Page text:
A bit of a shortcut
 you can buy the Barley Straw Solution in a bottle now from your local garden supply joint. I got some and tried it in the IBC. Seems to work well but this isn’t something to solve the problem completely
 just a handy tool! Of coarse, if you havn’t addressed the roots of the problem then the speed with which the algae bounces back is still rapid.

The systematic approach always wins!!!

For the love of Aussie Bees – Got’s the BEE FEVER.

I’ve always had a healthy respect for bees… in the last few years my respect has broadened and grown to encompass many more bee species as i’ve discovered their seemingly less obvious existence (at least to modern white Australia). The sheer diversity that Australia holds in native bees is of huge wonderment to me and I rarely get quite as excited as when I manage to spot one lured back to the suburbs or out on a bushwalk.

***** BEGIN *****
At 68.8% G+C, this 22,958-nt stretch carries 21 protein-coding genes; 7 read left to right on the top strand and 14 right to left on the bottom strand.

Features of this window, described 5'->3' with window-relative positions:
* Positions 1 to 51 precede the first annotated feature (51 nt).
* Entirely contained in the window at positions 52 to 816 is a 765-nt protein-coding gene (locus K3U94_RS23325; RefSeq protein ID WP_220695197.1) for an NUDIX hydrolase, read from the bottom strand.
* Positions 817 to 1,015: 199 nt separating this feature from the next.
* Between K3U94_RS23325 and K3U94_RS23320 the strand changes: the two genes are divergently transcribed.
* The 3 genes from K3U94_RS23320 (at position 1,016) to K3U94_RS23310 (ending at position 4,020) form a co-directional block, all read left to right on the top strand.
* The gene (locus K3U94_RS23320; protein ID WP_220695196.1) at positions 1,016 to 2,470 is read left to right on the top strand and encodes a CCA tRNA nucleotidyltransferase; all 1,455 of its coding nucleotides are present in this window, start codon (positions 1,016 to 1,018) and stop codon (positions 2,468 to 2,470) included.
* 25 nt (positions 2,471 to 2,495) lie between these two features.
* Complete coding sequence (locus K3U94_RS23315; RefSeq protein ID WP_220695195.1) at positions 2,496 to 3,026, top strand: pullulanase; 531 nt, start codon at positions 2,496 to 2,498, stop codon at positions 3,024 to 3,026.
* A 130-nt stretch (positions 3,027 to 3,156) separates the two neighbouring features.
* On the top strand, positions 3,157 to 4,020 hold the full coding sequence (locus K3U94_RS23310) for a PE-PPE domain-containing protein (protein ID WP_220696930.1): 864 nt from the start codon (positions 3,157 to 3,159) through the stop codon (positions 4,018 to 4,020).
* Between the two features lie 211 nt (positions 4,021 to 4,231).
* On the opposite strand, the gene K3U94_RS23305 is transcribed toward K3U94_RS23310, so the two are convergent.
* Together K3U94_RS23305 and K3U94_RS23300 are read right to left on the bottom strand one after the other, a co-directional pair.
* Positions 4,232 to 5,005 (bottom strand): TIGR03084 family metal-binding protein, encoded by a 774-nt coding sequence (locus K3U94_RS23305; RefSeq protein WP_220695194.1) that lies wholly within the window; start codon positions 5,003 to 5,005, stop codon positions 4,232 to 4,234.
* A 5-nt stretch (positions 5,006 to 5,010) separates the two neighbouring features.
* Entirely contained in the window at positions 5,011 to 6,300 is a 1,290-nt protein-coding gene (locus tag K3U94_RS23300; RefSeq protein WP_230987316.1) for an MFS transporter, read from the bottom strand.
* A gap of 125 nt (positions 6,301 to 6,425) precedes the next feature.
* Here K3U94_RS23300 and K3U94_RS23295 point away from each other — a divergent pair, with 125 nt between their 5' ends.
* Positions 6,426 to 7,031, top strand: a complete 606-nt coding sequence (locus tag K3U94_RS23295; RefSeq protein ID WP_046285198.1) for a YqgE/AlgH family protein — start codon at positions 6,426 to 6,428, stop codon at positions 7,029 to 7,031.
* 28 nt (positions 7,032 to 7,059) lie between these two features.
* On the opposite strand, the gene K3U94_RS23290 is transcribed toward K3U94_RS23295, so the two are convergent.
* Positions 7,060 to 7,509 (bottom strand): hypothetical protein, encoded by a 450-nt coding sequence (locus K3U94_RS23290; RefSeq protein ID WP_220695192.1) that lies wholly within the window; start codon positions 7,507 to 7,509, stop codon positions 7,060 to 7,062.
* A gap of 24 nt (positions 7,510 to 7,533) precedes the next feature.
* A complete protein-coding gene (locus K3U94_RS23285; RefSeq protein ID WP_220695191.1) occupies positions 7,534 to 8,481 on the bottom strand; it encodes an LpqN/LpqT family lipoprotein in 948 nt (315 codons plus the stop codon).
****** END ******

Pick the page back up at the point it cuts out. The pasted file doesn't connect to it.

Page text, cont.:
More recently, it seems like a dam has broken in my head… I think triggered by the successful division of the original Stingless bee (Tetragonula carbonaria) box here and/or the acquisition of a couple of new colonies at the end of 2015. I’d been researching trap nest construction for a couple of years and floodgates wide open, I decided it was time to get serious about my home’s beneficial insect housing options to bolster the more solitary of the native bee species as well as any other happy coincidental residents that felt like moving in.

Insect hotel Alpha

One moderately sized insect hotel wall quickly became two as I feared running out of space for the quantity and variety of nesting material I wanted to try. I’ll talk more in the future about specific types and the species they have attracted but the range briefly includes Mud blocks, Cob blocks, Pithy stem bundles, Hollow stem/Wax paper straw bundles, Drilled hardwood holes down and across grain, same with soft-woods, varying hole sizes from 3-10mm. Some large hole-dwelling wasps will seemingly use up to ~13mm holes.

Insect hotel Beta